PUIs- Japanese poets under the influence



Dark of winter, eleventh month,
rain and snow slushing down;
a thousand hills all one color,
ten thousand paths where almost no one goes.
Past wanderings all turned to dreams;
grass gate, its leaves latched tight;
through the night I burn chips of wood,
quietly reading poems by men of long ago.

Burton Watson


The plaintain before my window,
tall, lanky, brushing the clouds, cool: \
writing waka, composing kanshi,
all day long I sit by its side.

Burton Watson



Done with a long day’s begging, 

I head home, close the wicker door,

in the stove burn branches with the leaves still on them, 

quietly reading Cold Mountain poems. 

West wind blasts the night rain, 

gust on gust drenching the thatch. 

Now and then I stick out my legs, lie down—

what’s there to think about, what’s the worry

Burton Watson

Autumn Day Stroll in the Country

Kokan Shiren

Shallow water, soft sand,
one path that angles along;
the clack of a loom, murmur of a grove—
people living there.
Beyond banked clouds of yellow,
white waves rise up:
fragrant stalks of rice ripening,
bounded in buckwheat blossom.

Sailing in the Moonlight
Kokan Shiren

We monks boat in moonlight, circle through the reeds.
The boatman shouts the tide recedes; we must return.
The village folk mistake us for a fishing boat
And scramble to the beach to buy our catch..

Kokan Shiren

Still things moving,
firm become unfirm,
land like ocean waves,
house like a boat—
a time to be fearful,
but to delight as well:
no wind, vet the wind-bells
keep on ringing.


The Shih Ching , usually translated as either The Book of Songs or the Classic of Poetry, is the first great collection of Chinese poetry. Tradition says that it was edited into its present form by the Sage of Sages, Confucius himself. In fact the book was assembled before, during, and after the life of Confucius. Its more than three hundred poems include fragments of works as old as the Shang Dynasty (traditional; dates 1766-1154 BCE) as well as “contemporary” poems from the Chou feudal states written or spoken by both aristocratic court figures and just plain “folks”. A great deal has been said about the origin of many, if not the majority of the poems as oral “folk” art, but it is clear from the artistry of the written language in which they have been handed down that, like the scribes who improved upon the originally oral poetry attributed to “Homer” in the West to create the Iliad and the Odyssey, the people who converted Chou folk songs and court verses into poetry in written Chinese characters clearly thought of themselves as (and were) artists. So the characters used to render simple and direct lyrical utterances of the illiterate peasant folk often honor them with carefully chosen written vocabulary: the heart and soul of folk art remains clearly present, but literary subtleties are introduced. The scribes who created the Shih Ching were poets, not tape recorders. They chose the best of what existed, and they honored it with their own art.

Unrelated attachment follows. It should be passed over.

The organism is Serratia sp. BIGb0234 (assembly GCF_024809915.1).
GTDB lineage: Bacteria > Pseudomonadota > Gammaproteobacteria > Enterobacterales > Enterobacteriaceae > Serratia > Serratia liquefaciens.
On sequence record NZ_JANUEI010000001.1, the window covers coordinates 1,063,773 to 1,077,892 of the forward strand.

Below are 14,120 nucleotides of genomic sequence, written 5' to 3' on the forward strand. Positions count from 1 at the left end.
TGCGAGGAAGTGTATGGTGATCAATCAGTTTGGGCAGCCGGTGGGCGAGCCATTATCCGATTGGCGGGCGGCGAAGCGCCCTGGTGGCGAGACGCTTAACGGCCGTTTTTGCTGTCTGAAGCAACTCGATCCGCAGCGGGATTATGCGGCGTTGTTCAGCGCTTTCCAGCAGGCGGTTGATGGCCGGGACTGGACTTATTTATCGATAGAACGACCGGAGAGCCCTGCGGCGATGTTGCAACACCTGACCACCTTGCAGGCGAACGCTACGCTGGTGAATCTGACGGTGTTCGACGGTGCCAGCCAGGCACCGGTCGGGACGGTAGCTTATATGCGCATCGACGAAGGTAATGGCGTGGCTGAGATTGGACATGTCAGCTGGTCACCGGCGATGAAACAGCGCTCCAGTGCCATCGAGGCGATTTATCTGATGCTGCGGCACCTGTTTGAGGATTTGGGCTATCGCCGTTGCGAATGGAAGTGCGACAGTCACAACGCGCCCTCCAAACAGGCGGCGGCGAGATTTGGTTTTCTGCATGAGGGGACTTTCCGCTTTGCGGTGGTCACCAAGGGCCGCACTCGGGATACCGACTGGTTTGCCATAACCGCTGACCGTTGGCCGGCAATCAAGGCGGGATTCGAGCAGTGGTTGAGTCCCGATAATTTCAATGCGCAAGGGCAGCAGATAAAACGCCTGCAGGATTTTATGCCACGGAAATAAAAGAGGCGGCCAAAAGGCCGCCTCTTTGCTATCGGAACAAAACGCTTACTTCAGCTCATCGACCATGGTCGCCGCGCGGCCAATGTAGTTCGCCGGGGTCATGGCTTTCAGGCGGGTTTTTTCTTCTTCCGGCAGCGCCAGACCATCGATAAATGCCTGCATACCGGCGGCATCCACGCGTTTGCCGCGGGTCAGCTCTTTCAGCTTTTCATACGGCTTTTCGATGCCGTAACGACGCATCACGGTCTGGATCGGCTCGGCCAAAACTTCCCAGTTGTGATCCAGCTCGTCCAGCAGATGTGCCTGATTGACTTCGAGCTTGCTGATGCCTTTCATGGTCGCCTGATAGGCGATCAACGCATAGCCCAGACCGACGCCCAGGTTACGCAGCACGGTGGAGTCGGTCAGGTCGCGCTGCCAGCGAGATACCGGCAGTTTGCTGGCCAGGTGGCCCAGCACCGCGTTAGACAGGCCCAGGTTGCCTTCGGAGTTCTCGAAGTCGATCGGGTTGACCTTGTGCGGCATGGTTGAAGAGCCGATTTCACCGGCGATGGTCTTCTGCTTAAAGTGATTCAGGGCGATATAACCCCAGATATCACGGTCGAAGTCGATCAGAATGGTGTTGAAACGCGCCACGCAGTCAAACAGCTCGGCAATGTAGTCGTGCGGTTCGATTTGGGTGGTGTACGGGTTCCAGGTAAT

In its present form, the Shih Ching consists of three major sections, the Kuo Feng, or Odes of the States, comprising 160 of the 300 are generally but not always folk songs. The Ya (Elegant Verses) subdivided with no obvious criteria into greater and lesser, include poems 161-265, and the Sung or Temple Odes high ritual songs and bits of dynastic myth, include poems 266-305. The present selection is comes, all but a single longer poem on drinking and its positive and negative consequences from the “Lesser Elegants”, all come from the Kuo Feng Sections.

Knowledge of the Shih Ching poems was a necessity of diplomatic practice around the time of Confucius, when it was a common practice to deliver or at least support the delivery of diplomatic messages among the feudal domains (the “States or Guo of the Guo Feng) by oral presentation of relevant lines from the Classic. From the Han on many of the poems where imbued with very specific allegorical interpretations, but it is clear that later poets, who memorized the book word for word, used it as allusive material in their own poems at least as often for its plain “folk” messages as for its orthodoxly approved allegorical ones.